Remarks by Senator Edward M. Kennedy

It is an honor to be part of this 1996 Profile in Courage Award Ceremony. This is the seventh year of the Award. As a young Senator in the 1950's, President Kennedy won the Pulitzer Prize for his book about elected officials in American history who demonstrated an unusually high degree of the quality he called political courage.

The Library Foundation instituted this annual award as a memorial to President Kennedy, and as a way of encouraging contemporary leaders to do what they were elected to do -- to do what they know is right -- in other words, to lead, to sail against the wind if necessary - not just drift with the prevailing political breeze or kowtow to established interest groups.

What I'm talking about are political leaders who act on principle, who are willing to risk the wrath of their constituents -- and sometimes their own re-election -- in order to do what they truly believe is right for their constituents and right for their country.

Our goal in these annual awards is to honor that quality in contemporary elected officials, at whatever level of government they serve -- federal, state, or local. By doing so, we hope to encourage the American people to value political courage more highly in their elected representatives.

This year's winner is Corkin Cherubini, and his story is extraordinary. He was born in Virginia, attended first, second, and third grades here in Worcester, went back to the South for college in Alabama, a Master's Degree at U.Va. and a Ph.D. at Auburn. For 22 years, beginning in 1970, he was a high school teacher in Calhoun County, Georgia, teaching English to juniors and seniors. He was devoting his life to helping thousands of children in the county learn and learn well. He made teaching children his work, and his life -- a remarkable achievement in itself.

Four years ago, a new chapter began -- or perhaps it all began in Worcester, I like to think. He decided to run for school superintendent in the county and won. Dr. Cherubini, the teacher, stepped out of the school classroom and into the office of school superintendent, and began to write a new chapter on political courage.

As the title of Mrs. Clinton's best-seller says, it takes a village to raise a child. But in Dr. Cherubini's experience, that truth was only partly true. He knew his village was raising some children -- but lowering others. Calhoun County had long expected black children to achieve less than whites, and the expectation had become a self-fulfilling prophecy through a vicious system of racial tracking.

Black children were arbitrarily put on a dead-end track in dead-end classes on the first day of kindergarten, and white children were put on a track to get real education. The tracking system was an education abomination, and Dr. Cherubini decided to blow the whistle on it, and write a new and better self-fulfilling prophecy, based on ability and achievement.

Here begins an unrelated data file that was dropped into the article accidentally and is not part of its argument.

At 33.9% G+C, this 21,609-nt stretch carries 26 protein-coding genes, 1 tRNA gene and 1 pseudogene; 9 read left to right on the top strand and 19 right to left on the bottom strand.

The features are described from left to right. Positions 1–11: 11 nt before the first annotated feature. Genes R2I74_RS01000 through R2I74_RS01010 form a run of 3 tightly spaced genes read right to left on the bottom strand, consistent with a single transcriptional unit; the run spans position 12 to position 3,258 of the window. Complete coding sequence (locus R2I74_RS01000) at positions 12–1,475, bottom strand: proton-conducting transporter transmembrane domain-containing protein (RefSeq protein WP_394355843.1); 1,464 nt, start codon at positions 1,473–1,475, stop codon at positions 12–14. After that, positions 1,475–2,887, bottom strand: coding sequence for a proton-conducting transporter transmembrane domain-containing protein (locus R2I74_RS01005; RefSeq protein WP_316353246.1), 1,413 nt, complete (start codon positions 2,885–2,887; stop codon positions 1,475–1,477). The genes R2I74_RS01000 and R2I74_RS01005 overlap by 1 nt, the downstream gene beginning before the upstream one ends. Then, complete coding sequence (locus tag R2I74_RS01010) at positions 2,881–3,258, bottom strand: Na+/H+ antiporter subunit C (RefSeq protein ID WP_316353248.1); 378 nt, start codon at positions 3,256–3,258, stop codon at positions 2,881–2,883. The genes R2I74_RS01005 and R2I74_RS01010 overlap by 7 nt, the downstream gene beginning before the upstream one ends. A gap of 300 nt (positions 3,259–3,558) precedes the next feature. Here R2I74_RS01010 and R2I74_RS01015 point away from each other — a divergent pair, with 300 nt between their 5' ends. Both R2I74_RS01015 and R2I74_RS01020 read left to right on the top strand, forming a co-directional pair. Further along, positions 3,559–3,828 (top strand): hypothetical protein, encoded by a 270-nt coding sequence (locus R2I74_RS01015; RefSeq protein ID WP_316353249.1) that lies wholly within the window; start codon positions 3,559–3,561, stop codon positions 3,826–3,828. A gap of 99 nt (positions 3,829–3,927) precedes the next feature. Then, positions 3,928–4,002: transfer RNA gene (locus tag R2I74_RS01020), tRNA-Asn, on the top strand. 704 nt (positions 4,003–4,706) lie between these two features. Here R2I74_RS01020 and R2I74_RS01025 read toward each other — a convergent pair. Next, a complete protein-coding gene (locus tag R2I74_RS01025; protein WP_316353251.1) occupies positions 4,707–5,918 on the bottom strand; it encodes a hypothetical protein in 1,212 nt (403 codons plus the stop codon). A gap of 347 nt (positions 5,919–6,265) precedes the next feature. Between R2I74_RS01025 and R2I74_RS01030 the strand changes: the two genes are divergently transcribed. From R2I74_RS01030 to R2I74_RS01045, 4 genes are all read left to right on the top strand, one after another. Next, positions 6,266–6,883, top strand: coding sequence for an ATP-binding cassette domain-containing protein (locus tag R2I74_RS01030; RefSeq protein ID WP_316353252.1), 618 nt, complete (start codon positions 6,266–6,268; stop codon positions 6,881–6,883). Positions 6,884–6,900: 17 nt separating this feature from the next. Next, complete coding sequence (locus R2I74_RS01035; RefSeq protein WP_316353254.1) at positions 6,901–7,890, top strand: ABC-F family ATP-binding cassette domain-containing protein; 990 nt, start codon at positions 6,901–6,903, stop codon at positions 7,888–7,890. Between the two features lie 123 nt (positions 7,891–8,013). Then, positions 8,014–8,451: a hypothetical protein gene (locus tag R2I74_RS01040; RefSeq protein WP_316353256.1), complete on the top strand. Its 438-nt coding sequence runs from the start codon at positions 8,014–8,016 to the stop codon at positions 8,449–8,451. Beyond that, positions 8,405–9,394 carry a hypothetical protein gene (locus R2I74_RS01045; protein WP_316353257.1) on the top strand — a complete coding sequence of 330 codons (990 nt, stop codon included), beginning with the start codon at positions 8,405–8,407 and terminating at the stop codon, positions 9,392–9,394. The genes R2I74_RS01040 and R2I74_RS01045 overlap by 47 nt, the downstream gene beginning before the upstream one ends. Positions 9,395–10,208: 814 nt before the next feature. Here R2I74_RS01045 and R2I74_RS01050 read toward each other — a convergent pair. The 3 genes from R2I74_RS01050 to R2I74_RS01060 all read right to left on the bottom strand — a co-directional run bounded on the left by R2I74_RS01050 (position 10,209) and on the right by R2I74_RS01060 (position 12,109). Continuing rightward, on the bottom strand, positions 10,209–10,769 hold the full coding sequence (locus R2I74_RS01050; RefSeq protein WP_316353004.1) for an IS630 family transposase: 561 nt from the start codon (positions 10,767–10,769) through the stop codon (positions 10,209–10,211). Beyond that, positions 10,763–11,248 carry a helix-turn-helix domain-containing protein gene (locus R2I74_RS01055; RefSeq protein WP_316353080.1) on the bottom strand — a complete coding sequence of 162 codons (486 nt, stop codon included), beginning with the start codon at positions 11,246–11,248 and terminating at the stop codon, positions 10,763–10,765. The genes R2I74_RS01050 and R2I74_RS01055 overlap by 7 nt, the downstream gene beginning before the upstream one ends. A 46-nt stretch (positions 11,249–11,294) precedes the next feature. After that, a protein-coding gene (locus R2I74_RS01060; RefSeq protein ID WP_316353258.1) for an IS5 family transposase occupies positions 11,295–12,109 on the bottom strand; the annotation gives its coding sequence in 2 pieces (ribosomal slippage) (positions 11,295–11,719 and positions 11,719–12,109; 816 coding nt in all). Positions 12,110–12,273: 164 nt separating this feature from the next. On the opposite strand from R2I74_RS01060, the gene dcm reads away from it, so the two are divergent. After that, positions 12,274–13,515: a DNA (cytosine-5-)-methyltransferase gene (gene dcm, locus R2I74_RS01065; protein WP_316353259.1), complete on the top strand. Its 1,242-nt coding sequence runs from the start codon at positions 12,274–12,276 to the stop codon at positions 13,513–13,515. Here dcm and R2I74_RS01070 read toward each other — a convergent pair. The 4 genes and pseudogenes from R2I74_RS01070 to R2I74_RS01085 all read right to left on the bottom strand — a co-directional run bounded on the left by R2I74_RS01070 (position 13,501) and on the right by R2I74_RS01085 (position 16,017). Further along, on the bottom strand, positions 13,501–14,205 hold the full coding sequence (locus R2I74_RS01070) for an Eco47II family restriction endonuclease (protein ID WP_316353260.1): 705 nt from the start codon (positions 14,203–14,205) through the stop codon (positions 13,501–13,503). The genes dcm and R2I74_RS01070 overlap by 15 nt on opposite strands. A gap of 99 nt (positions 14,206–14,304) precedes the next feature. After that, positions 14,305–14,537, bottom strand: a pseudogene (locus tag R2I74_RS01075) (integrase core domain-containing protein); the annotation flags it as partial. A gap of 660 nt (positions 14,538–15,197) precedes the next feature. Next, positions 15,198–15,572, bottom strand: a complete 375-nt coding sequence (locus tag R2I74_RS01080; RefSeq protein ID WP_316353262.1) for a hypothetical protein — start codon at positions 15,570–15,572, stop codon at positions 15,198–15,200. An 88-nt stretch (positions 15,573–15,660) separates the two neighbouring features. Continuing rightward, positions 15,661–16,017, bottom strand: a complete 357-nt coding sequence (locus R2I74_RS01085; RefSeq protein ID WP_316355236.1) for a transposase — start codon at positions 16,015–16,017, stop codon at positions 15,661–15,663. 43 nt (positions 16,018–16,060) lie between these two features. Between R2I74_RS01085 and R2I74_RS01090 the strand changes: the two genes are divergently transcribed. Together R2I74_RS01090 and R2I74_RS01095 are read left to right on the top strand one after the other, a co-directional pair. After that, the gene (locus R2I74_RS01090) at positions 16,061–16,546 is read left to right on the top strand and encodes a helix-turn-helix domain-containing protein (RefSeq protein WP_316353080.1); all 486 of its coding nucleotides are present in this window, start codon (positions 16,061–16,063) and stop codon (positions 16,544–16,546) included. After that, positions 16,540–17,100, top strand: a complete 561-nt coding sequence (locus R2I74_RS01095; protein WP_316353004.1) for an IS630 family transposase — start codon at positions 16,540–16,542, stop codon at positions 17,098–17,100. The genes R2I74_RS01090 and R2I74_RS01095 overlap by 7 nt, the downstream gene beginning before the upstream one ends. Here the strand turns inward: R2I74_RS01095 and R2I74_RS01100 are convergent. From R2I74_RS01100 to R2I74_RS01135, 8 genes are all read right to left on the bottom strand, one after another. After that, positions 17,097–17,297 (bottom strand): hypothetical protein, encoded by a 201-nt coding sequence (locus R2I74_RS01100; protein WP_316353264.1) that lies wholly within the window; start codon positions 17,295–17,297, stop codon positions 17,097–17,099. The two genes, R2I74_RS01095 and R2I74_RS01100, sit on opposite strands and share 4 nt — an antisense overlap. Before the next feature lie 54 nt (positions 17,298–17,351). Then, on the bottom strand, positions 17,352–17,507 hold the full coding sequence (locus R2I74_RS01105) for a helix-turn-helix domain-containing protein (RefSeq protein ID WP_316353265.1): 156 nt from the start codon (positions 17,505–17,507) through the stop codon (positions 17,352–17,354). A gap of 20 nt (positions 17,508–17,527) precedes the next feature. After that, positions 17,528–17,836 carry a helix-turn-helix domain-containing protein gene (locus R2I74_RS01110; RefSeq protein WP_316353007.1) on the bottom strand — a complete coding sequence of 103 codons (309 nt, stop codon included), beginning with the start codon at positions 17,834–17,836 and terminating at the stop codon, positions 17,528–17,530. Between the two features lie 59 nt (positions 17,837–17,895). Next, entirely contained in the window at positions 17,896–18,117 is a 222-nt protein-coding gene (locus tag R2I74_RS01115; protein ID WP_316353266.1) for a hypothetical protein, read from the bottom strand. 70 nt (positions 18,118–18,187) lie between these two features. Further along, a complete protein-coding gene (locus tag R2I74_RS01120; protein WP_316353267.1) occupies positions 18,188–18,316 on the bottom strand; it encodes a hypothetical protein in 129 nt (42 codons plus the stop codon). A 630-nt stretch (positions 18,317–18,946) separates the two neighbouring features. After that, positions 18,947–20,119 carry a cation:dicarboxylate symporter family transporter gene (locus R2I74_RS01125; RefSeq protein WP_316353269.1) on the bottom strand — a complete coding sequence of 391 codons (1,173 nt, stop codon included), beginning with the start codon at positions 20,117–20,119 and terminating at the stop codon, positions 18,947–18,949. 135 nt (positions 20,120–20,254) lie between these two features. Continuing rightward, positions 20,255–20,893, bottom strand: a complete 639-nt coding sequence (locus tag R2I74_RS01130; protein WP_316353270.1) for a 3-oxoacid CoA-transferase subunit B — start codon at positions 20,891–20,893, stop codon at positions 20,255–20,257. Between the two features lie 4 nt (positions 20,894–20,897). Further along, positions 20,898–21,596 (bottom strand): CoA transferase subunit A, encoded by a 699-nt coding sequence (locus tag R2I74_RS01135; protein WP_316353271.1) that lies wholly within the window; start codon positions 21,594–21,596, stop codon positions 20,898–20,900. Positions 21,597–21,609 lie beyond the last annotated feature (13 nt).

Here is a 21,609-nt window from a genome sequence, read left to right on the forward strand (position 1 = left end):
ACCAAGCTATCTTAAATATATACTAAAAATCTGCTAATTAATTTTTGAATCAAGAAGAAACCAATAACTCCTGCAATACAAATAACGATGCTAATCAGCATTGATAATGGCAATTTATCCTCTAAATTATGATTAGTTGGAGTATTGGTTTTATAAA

Using the power of his office, he insisted that his county should provide all school children -- black and white - with the same opportunity for a good education. He urged the county to join in changing the system and ending the waste in lives. But the entrenched power structure in the county said no, and an epic county battle began.

But Corkin Cherubini was well-armed too. As Andrew Jackson said, one man armed with courage makes a majority - and Dr. Cherubini was armed with courage. As he said, humbly but powerfully, "Now that I'm in a position to do something, I just feel it’s my moral obligation -- moral, legal, and ethical."

His commitment never wavered. He endured death threats, hate letters, and the prospect of obvious defeat in the next election. The future of the children was the heart of his cause. He insisted that no one be left out or left behind. And he prevailed. The vicious racial tracking system was ended.

America needs more men and women like Corkin Cherubini in public life at every level. His example can encourage some -- and shame others -- into doing what is right. His courage is the kind of political courage which President Kennedy admired. It's the kind of courage we need more than ever in America today, if we are to end the discontent of our democracy and enable our big sprawling vital system of representative government to work the way it should.

That's why elected officials like Corkin Cherubini are profiles in courage. We need more of them in politics -- many more of them - and I'm honored to be here with him as he receives this well-deserved award.

Remarks of Senator Edward M. Kennedy on presenting the 1996 John F. Kennedy Profile in Courage Award to Dr. Corkin Cherubini, School Superintendent of Calhoun County, Georgia, May 28, 1996.